Foam repair to soft deck-spots

Discussion in 'Laser Talk' started by Georg W.F., Nov 28, 2005.

  1. Georg W.F.

    Georg W.F. Member

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    Hi!

    I am planning to repair some soft spots in the deck by injecting foam in between the layers. I think that this is the best method that does not add extra weight to the hull.
    Have others experience with this? I am thinking of using Urethane pour foam and use a syringe to inject it in between the layers, with additional holes, through which the extra foam can escape.
    If people know a good method and a good product, please let me know!

    G.
     
  2. LooserLu

    LooserLu LooserLu

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  3. LooserLu

    LooserLu LooserLu

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  4. Georg W.F.

    Georg W.F. Member

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    Thank you LooserLu.

    The method is pretty much what I was planning to do, except instead of using epoxy resin I want to use foam. I am a bit worried about the weight of the resin. The article states that you will need "8 pumps of epoxy and resin for a 6" diameter area." That adds up quickly when you have to treat several of these spots. I think a good quality Urethane foam should be strong enough to re-inforce the deck without adding much weight to the hull...
     
  5. Georg W.F.

    Georg W.F. Member

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    So, in case anyone is interested, this is what I did to repair two rather big soft spots on my deck (on each side where one mostly sits).

    1. put masking tape on the whole area and mark the area.
    2. drill small holes about two to three inches apart in the whole area (just through the top-layer of course). I used the size of drill that creates a hole so small that I could barely fit the tip of a syringe into the hole.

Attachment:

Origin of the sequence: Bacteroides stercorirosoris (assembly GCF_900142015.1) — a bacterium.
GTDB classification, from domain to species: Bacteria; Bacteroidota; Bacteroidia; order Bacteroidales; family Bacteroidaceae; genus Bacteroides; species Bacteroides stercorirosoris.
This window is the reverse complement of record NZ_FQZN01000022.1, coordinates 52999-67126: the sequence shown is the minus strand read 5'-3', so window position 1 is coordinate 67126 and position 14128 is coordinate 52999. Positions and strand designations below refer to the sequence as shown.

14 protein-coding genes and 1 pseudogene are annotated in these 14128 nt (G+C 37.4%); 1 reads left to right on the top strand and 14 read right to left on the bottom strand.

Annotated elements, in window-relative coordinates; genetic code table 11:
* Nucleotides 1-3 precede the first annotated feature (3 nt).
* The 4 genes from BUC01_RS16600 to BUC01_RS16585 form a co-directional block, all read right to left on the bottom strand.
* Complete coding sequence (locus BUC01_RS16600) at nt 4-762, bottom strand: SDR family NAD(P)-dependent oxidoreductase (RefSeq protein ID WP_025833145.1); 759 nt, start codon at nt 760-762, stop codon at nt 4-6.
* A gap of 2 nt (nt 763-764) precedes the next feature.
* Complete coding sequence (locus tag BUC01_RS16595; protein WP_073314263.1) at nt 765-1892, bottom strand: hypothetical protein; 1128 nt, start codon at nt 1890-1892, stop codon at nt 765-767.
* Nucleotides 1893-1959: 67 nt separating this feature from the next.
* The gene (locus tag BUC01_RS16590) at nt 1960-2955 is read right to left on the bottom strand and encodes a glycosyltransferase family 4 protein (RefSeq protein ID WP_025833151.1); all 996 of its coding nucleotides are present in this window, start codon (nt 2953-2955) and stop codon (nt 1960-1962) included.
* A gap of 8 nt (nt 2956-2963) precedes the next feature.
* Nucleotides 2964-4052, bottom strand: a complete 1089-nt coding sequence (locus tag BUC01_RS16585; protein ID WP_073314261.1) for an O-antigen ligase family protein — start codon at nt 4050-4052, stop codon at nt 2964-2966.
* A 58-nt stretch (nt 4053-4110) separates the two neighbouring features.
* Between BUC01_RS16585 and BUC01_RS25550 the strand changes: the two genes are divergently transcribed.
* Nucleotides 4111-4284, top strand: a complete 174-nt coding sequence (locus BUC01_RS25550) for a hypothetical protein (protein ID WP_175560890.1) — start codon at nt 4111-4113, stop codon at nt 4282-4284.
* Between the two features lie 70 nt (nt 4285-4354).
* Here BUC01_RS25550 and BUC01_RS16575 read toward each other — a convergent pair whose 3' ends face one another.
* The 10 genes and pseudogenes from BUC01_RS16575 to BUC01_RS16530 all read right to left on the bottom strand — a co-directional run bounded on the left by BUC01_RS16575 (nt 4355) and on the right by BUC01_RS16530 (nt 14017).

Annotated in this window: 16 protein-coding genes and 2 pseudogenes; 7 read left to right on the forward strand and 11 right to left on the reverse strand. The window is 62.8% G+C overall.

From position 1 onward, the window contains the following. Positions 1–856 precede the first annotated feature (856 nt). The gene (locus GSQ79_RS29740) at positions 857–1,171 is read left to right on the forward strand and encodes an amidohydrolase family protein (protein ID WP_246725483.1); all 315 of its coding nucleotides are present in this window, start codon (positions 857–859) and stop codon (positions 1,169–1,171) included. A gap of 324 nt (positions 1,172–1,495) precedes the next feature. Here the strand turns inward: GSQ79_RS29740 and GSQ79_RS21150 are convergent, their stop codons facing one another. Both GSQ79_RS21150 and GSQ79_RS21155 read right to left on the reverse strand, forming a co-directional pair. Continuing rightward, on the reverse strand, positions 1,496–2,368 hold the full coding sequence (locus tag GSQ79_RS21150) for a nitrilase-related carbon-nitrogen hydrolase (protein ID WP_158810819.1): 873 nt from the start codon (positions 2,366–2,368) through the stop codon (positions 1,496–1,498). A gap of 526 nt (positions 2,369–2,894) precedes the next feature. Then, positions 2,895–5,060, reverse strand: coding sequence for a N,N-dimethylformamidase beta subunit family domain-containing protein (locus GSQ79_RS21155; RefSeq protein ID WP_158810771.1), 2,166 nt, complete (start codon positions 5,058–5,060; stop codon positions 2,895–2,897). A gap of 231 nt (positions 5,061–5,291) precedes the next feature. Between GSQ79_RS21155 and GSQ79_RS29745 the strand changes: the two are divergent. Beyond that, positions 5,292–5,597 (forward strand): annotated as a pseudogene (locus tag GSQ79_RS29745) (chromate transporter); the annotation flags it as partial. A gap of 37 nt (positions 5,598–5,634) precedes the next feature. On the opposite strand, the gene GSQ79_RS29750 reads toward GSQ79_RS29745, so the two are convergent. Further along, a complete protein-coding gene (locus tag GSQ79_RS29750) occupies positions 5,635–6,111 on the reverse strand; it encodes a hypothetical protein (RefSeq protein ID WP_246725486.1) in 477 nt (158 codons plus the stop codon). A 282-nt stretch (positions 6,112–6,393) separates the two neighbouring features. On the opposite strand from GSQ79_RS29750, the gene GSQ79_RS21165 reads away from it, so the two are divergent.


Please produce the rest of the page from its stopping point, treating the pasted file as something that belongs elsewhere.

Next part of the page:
3. cut off a syringe and put it at as an extension on a can of spray-foam (sealant for insulation and filling up cracks). Try if it works before using it on the boat. The foam will become liquid again when it floats through the small opening that you attached to the can. I did not find it hard to create a non-leaking connection.
    4. inject the foam slowly through the holes in the hull (where the two parts were delaminated) stop when you see it coming out another hole, and continue with the next hole. work from one side to the other.
    5. as the foam expands it will come out of the holes again, hence the masking take.
    6. put some weight on the spots that are not level with the rest.
    7. after 24 hours, clean up, redrill the holes just a tiny bit, and fill them up with Marine Tex (or gelcoat). Again clean-up could be reduced by using masking tape before applying Marine Tex.

    I am really happy with the result! The deck is solid (no soft spots at all) and although I did not actually weigh the hull, the weight cannot be increased by any significant amount, since the foam barely weighs anything (if I had used epoxy, the weight would have increased much more). Also the foam is really cheap ($5).
    Time will tell how long it will hold. The foam seals permanently to many different materials (including your hands; latex gloves are adviced!). Mostly, it thus seals again the foam-like layer and the top fiberglass layer that in previous times created a firm deck. The foam does have some flexibility, which is not bad either, as it will not crack as easy as a hard layer. Thus I have good hopes!

    GWF
     
  6. Squared_d

    Squared_d New Member

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    George,
    It looks like its been a few years since this repair.. how did it hold up? I need to fix a soft spot and was thinking about using your method.
     

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